Manhattan is home to more than its fair share of iconic hotels. However, the “city that never sleeps” also boasts a plethora of exquisite boutique hotels that will host tennis enthusiasts from all across the globe. Fans of the US Open who opt to stay in Manhattan have the convenience of catching the train from Grand Central Station to Flushing Meadows, the section of Queens where the tournament is held.
Over the last few decades the vibrancy in Manhattan has progressed steadily to the south and east. Along with this trend has been the introduction of high-end boutique hotels on the Lower East Side. With its romantic history of vagabonds, punks, artists, and rule breakers, the Bowery is now home to a growing number of independent boutiques, restaurants, clubs, and the New Museum of Contemporary Art. Today, the Bowery is registered with the New York State Register of Historic Places and exudes an exciting pulse of the city.
The Bowery Hotel
The Bowery Hotel sits in the epicenter of this transformation. Service, style and sophistication are hallmarks of this 135-room hotel which features sun-drenched rooms with hardwood floors, luxurious 400-thread count linens and rich velvet drapes. The Bowery Hotel is the quintessential New York City hotel, with floor to ceiling industrial style windows that allow for remarkable city views and a residential loft design that embodies New York City itself.
From a gracious welcome at the door to a roaring fire in the lobby, hand-picked antique furnishings to high-tech room accessories, and absinthe at the bar to fresh-baked cookies at turndown, The Bowery Hotel brings the opulent warmth of a classic European hotel to New York’s most intriguing neighborhood. The Bowery Hotel’s 2007 opening coincided with a new chapter in the rejuvenation of its famous namesake.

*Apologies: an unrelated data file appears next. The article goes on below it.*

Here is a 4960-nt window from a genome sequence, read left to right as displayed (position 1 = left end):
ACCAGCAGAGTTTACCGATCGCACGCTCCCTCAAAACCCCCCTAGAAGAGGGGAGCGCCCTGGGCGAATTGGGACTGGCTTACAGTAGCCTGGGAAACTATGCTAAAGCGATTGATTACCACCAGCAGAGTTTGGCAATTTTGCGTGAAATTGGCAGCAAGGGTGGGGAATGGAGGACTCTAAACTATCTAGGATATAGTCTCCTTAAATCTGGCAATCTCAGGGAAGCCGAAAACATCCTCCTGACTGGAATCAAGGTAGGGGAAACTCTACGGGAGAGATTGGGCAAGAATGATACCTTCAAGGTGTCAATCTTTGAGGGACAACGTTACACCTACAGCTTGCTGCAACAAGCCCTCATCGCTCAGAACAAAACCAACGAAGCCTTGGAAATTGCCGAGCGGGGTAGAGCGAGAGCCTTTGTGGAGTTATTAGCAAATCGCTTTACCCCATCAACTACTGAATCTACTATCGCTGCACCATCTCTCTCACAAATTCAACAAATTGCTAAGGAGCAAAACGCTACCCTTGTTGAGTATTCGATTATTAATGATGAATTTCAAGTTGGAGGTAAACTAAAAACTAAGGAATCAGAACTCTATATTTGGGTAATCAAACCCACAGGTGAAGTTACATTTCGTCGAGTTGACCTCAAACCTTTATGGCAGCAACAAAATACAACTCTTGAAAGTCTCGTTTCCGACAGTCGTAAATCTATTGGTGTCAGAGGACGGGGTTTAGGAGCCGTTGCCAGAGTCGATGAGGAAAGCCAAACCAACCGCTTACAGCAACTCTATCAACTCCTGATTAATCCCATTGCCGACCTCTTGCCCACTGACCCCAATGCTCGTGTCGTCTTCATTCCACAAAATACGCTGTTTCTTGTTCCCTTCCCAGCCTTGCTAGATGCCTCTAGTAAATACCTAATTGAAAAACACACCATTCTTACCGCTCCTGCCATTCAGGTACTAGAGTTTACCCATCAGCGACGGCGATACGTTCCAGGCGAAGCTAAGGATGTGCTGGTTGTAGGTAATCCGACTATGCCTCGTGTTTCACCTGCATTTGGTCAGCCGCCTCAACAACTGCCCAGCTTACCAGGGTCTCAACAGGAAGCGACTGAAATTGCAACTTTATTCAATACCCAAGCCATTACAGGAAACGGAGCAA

In addition to the Bowery Hotel, MacPherson has teamed with New York hoteliers Ira Drukier, and Richard Born to introduce a new184-room Lower East Side hotel that evokes the rich history of a neighborhood whose charm continue to grow. The Ludlow Hotelconjures the area’s vivid history, from the “Gangs of New York” era to Jewish immigration to the wild art and music of the ‘80s.The Ludlow’s solid brick façade and factory casement windows make it fit seamlessly onto its historic block.
The Ludlow offers 184 guestrooms including 20 spectacular suites in nine configurations. Spaces will range from Full to Queen and King rooms, each with sweeping city views and many with a private terrace. The Ludlow Penthouse, with wraparound windows and 1,100-foot terrace, and “Skybox Loft” with designated sitting area, offer breathtaking vistas of New York’s bridges and landmarks.
The Ludlow’s eagerly awaited restaurant has been the talk of food circles for months. Dirty French will be the first French restaurant from Major Food Group, the group whose white-hot eateries include Torrisi, Parm, Carbone, and ZZ’s Clam Bar. Operating from breakfast until late, Dirty French will feature rebooted, provocative Gallic classics – and embody the “distinctly New York style and swagger” extolled by The New York Times. Major Food Group partners Mario Carbone, Rich Torrisi, and Jeff Zalaznick will personally oversee the restaurant.